You need to make sure you respond to all of your opponent's arguments. You make the error of focusing on the parts of the clash where you think you are the strongest (speed, psychological argument versus evidence), but neither of those are offense positions. If you win those, why should those arguments be considered more important than a topicality, or a counterplan? Respond to everything, and weigh the round, so that I know how to compare the arguments you are winning, to the ones you might be losing.
On the theory debate, I don't think speed is particularly applicable here (and indeed, I think is a way of skirting the issues). More generally, I think the trichot argument is fairly correct. However, I think you need a better sense of voters than jurisdiction. This comes from the confusion of seeing it as a topicality issue. You need to generate reasons that we should prefer to have some debates that exist purely in the world of value.
The counterplan, honestly, doesn't make much sense. You get a lot of milage because he doesn't respond, but you need a solvency advocate of some sort. What it sounds like to me, is that you want to turn stand your ground into the castle doctrine. Which you should be more clearly articulated.
However, despite my issues with your original strat, your follow up debate was solid, you made sure to bring up the arguments you were winning, and extend voters.
This was an interesting debate. Good job to both the contestants. I end up voting for the opposition. The opp ends up defining the debate fairly well. (1) It is outside of the bounds of the round to treat it as a policy round, as opposed to an value round (which is flagged as a topicality argument, but is really a trichotomy argument). (2) If I am going to allow a policy round, I should allow counterplans (which the opp offers).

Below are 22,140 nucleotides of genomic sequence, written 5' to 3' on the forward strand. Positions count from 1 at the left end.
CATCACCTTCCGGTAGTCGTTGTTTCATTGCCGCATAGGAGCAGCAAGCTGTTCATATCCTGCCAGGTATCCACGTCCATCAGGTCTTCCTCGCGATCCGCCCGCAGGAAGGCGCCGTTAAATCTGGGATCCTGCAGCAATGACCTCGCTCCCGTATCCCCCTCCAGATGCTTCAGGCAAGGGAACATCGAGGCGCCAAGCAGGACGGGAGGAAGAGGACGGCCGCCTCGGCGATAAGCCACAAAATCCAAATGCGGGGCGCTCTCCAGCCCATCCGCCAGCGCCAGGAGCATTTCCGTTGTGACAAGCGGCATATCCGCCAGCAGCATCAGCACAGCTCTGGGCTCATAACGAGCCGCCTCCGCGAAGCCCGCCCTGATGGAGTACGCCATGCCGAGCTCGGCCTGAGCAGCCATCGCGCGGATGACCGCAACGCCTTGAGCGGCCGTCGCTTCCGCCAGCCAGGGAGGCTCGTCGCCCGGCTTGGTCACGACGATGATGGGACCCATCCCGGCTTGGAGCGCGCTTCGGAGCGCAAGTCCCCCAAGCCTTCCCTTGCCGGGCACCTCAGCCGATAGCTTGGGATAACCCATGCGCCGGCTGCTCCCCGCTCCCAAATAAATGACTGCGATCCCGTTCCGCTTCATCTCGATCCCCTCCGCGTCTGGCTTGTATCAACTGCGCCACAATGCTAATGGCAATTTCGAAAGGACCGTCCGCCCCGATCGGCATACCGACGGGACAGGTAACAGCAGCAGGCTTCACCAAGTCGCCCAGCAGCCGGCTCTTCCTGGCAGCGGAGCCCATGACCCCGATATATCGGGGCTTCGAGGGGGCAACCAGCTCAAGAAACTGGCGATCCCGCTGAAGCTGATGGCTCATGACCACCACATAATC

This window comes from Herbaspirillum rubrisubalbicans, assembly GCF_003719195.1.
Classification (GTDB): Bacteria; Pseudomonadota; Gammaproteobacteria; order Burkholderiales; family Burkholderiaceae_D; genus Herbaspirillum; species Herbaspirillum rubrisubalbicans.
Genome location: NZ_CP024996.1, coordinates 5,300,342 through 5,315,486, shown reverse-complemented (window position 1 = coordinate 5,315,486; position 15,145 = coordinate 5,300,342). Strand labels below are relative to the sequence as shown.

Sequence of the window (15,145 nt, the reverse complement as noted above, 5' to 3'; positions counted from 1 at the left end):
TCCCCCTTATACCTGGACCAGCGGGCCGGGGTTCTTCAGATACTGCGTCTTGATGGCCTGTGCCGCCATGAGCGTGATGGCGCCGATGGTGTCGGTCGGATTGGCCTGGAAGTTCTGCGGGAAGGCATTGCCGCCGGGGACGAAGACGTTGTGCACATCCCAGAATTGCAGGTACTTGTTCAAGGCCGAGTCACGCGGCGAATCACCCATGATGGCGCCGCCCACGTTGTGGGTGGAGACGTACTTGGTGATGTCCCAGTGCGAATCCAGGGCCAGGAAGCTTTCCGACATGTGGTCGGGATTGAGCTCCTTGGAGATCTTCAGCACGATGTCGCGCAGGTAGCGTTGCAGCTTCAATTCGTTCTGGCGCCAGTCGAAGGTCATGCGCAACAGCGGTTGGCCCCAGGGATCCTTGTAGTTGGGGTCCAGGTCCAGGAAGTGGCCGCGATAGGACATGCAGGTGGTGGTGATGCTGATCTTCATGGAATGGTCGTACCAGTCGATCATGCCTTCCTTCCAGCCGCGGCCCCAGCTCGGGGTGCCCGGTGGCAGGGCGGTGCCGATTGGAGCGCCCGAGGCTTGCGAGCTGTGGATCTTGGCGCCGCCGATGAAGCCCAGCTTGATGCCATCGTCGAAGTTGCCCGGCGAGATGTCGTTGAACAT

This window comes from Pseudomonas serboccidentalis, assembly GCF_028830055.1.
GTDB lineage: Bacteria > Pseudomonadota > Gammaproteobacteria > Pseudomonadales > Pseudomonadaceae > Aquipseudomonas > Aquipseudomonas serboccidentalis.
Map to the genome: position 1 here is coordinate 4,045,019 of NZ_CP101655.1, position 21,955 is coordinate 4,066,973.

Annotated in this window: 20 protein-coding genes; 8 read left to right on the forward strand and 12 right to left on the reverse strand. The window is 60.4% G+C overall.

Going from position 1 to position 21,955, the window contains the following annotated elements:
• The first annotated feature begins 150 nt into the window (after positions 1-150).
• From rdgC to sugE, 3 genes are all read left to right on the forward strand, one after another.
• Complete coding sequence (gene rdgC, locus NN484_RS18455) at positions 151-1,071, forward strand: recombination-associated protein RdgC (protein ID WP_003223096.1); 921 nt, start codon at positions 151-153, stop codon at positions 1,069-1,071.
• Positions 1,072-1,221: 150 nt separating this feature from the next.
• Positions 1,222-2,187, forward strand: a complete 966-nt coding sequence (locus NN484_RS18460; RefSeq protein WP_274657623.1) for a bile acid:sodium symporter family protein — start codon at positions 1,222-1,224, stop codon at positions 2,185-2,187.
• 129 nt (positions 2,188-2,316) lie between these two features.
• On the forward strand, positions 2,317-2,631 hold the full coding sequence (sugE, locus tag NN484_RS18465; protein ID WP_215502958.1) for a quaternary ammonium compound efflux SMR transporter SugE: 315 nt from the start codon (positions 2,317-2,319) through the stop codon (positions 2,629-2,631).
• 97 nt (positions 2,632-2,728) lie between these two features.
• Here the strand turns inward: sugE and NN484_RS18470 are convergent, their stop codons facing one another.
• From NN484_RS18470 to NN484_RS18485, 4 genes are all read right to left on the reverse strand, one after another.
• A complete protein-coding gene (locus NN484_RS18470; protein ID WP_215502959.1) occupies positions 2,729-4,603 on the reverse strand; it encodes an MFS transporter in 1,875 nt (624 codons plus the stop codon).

The prop does not respond to either argument, particularly the counterplan. This means I vote opp on the counterplan and/or topicality.
Dear James, sure, I understood what you meant now. I ignored the point that my opponent might have some good arguments if I answered all of her responses. Thus I indeed took away her rights to extend possible arguments. Thanks for the feedback and I will take that into accounts in the future.
Sebright - Sebright Chen on November 16, 2013 at 06:57PM EST
The reason it is important to answer your opponent's arguments, is because the alternative is massive judge intervention. As a judge, I don't want to be going around, and making arguments for the debaters that were never said in the round. What if, for example, I made the arguments against your case that your opponent did not bring up. Maybe you have really good answers for those arguments, but if they are not brought up, then it doesn't matter. You don't want judge intervention.
Because we all want to minimize judge intervention, that means even silly arguments, if they are not answered or contextualized, can have the power and force of much stronger arguments. I, for example, did not think much of your opponent's counterplan. But maybe she had good answers to my objections? Maybe not, it doesn't matter if the counterplan is not pressed at all.
Obviously, if an argument is utter nonsense, in the meaning that I cannot make sense out of it, then that is not weighed. But if I can make sense out of it, even if I think it is silly or flimsy, then it has to be weighed. And it is your job, as a debater, to make sure I know why the arguments you are winning are the important arguments to be winning. Your opponent did a good job of that, of framing the debate, so I know which arguments are important, and what order I should be looking at them.
I hope that makes sense. Answering arguments is important to stop judge intervention. You need to contextualize the round, so that I don't weigh the silly arguments as strongly as the arguments you feel you are winning. - James Stanescu on November 16, 2013 at 03:35PM EST
Thanks to both of you for this debate and the comments. I enjoyed this round.
Responses to the comments: I respect the judge's decision and his philosophies. Words below are not targeting any specific individual. I feel it is necessary to express what I think. I understand that the rules require us to answer the arguments. But why do we have to respond to the "arguments" and "evidences" that obviously do not make sense? How is this action going to improve the quality of the debate? Alternatively, why can't we bring those more important factors up to the table for us to discuss instead of spending time on some common sense questions? - Sebright Chen on November 16, 2013 at 03:03PM EST